The Defense Strategy of a Trial of an Accused Capitol Rioter: Blame Trump

  • An accused Capitol rioter said he was following “presidential orders” on Jan. 6.
  • Dustin Thompson’s defense attorney previously argued that Trump authorized the attack on the Capitol.
  • A prosecutor pushed to undermine the defense, asking Thompson if he was a “child.”

The latest criminal trial related to the January 6, 2021, attack on the U.S. Capitol tests a legal defense strategy: blaming the day’s violence from individual rioters on former President Donald Trump himself.

On Wednesday, accused Capitol rioter Dustin Thompson took the witness stand in his own defense and testified before jurors that he was “following presidential orders” on Jan. 6. He also said he was swept away by the spirit of the pro-Trump crowd after nearly a year of isolation and unemployment caused by COVID-19.

Thompson, 38, was charged last year with obstructing Congress’ certification of the 2020 election results and stealing a coat from a Senate office, among other allegations related to the Capitol riot . On Wednesday, he recalled attending Trump’s “Stop the Steal” rally with a friend on Jan. 6 and hearing the then-president tell his supporters, “We’re fighting like hell. , and if you don’t fight like hell, you ain’t gonna have no more country.”

Recalling the atmosphere of that day, Thompson said “it was an us versus them mentality for sure.”

“We are going to lose our country today if we don’t put an end to the election results,” he said, summing up his feelings that day.

Thompson’s testimony on Wednesday marked the moment his defense team had been waiting for — and even chasing. His attorney, Samuel Shamansky, had reviewed witnesses called by the Justice Department, declining to cross-examine a police officer and an FBI agent who took the stand earlier Wednesday.

In his opening remarks to the jury on Tuesday, Shamansky laid out his defense strategy, laying the groundwork for an argument that Trump provoked Thompson and other supporters into a frenzy that snowballed into the takeover. assault on the Capitol. Shamansky said in his opening argument that Trump authorized the attack on the Capitol, and on Wednesday the defense attorney sounded almost like a federal prosecutor as he asked pointed questions of Thompson and called the attack the Shameful capitol.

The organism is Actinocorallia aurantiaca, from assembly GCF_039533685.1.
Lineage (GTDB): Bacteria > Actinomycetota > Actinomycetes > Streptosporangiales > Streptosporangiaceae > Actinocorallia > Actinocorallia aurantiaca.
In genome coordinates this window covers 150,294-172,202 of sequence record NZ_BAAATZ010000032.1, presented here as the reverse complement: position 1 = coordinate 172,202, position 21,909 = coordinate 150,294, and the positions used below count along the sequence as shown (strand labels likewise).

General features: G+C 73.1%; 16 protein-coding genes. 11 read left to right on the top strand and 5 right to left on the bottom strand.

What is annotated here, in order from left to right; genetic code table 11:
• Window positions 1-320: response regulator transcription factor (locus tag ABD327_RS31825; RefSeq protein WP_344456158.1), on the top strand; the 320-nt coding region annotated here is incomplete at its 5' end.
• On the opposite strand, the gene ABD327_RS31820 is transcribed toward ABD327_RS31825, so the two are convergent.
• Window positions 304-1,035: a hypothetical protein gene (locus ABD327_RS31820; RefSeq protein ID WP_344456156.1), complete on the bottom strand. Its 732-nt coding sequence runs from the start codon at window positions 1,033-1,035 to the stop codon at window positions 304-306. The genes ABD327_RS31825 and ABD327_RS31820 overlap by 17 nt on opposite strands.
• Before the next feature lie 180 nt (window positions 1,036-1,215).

Federal prosecutors allege Thompson donned a tactical vest Jan. 6 before entering the Capitol, where he reached the Senate Congressman’s office and grabbed a coat and a bottle of bourbon.

After questioning Thompson about the stolen coat, Shamansky turned to the bottle of bourbon.

“And you took a bottle of liquor,” the defense attorney said. “That liquor wasn’t yours, was it?”

When Shamansky asked what Thompson had learned from the “perfect storm” of January 6, his client replied, “Crowd mentality, groupthink is very real, very dangerous.”

Shamansky’s strategy is, for the first time, to present directly to jurors a defense that others have raised in public statements and documents filed in court — but not at trial.

In civil lawsuits, Democratic lawmakers and Capitol police accused the former president and his other political allies, including Trump’s personal attorney Rudy Giuliani, of inciting the mob. Other defendants in connection with Jan. 6 have argued in court documents that they believe Trump approved of the attack on the Capitol, but judges have largely dismissed those claims and said the accused rioters should be held accountable for their actions.

In the two previous jury trials related to the Jan. 6 attack, defense attorneys have attempted to dismiss at least some of the charges. Both of these trials resulted in guilty verdicts.

But Shamansky did little to challenge the Justice Department’s allegations, instead focusing his defense on who bore responsibility for the Jan. 6 attack on the Capitol.

On Wednesday, Thompson testified that he lost his job as an exterminator in March 2020 as COVID-19 caused mass layoffs and fell down an “internet rabbit hole.” Watching YouTube videos and other online content, Thompson said he came to believe that if Trump didn’t win the election, “he was going to be robbed.”

Under damning cross-examination, Assistant U.S. Attorney William Dreher sought to dismiss responsibility for Thompson’s Jan. 6 conduct on his feet.

“You’re not a child, are you?” Dreher asked.

On the morning of January 6, “Did you get dressed by yourself? he asked later.

“Yes,” Thompson answered.

“Nobody told you what to wear,” Dreher continued.

“Yes,” Thompson answered.

In the final part of Wednesday’s proceedings, Shamansky played a video of Trump’s Jan. 6 speech for jurors.

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